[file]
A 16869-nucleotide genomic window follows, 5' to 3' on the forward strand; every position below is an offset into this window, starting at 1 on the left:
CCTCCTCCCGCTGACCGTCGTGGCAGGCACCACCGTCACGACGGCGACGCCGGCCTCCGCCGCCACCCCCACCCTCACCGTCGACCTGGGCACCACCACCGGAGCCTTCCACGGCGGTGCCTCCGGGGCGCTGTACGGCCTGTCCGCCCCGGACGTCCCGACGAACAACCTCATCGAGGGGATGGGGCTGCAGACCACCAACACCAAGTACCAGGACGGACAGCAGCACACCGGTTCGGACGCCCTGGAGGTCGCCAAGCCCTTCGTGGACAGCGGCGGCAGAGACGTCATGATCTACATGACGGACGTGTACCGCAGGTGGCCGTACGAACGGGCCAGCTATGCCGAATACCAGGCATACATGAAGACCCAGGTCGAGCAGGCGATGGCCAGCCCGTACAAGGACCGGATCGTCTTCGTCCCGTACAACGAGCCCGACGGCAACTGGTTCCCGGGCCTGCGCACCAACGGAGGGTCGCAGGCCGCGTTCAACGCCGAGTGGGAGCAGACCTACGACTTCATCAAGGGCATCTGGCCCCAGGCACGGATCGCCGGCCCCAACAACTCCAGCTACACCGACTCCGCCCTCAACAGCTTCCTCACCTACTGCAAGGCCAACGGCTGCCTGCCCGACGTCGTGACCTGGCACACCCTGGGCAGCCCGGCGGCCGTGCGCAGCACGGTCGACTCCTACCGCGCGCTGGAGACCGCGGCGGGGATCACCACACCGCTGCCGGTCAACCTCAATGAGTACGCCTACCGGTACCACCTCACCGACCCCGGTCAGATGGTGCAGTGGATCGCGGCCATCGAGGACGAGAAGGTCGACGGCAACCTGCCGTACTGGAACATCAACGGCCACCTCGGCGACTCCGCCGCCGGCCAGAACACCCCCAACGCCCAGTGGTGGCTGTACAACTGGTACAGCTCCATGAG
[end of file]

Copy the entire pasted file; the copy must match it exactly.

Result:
A 16869-nucleotide genomic window follows, 5' to 3' on the forward strand; every position below is an offset into this window, starting at 1 on the left:
CCTCCTCCCGCTGACCGTCGTGGCAGGCACCACCGTCACGACGGCGACGCCGGCCTCCGCCGCCACCCCCACCCTCACCGTCGACCTGGGCACCACCACCGGAGCCTTCCACGGCGGTGCCTCCGGGGCGCTGTACGGCCTGTCCGCCCCGGACGTCCCGACGAACAACCTCATCGAGGGGATGGGGCTGCAGACCACCAACACCAAGTACCAGGACGGACAGCAGCACACCGGTTCGGACGCCCTGGAGGTCGCCAAGCCCTTCGTGGACAGCGGCGGCAGAGACGTCATGATCTACATGACGGACGTGTACCGCAGGTGGCCGTACGAACGGGCCAGCTATGCCGAATACCAGGCATACATGAAGACCCAGGTCGAGCAGGCGATGGCCAGCCCGTACAAGGACCGGATCGTCTTCGTCCCGTACAACGAGCCCGACGGCAACTGGTTCCCGGGCCTGCGCACCAACGGAGGGTCGCAGGCCGCGTTCAACGCCGAGTGGGAGCAGACCTACGACTTCATCAAGGGCATCTGGCCCCAGGCACGGATCGCCGGCCCCAACAACTCCAGCTACACCGACTCCGCCCTCAACAGCTTCCTCACCTACTGCAAGGCCAACGGCTGCCTGCCCGACGTCGTGACCTGGCACACCCTGGGCAGCCCGGCGGCCGTGCGCAGCACGGTCGACTCCTACCGCGCGCTGGAGACCGCGGCGGGGATCACCACACCGCTGCCGGTCAACCTCAATGAGTACGCCTACCGGTACCACCTCACCGACCCCGGTCAGATGGTGCAGTGGATCGCGGCCATCGAGGACGAGAAGGTCGACGGCAACCTGCCGTACTGGAACATCAACGGCCACCTCGGCGACTCCGCCGCCGGCCAGAACACCCCCAACGCCCAGTGGTGGCTGTACAACTGGTACAGCTCCATGAG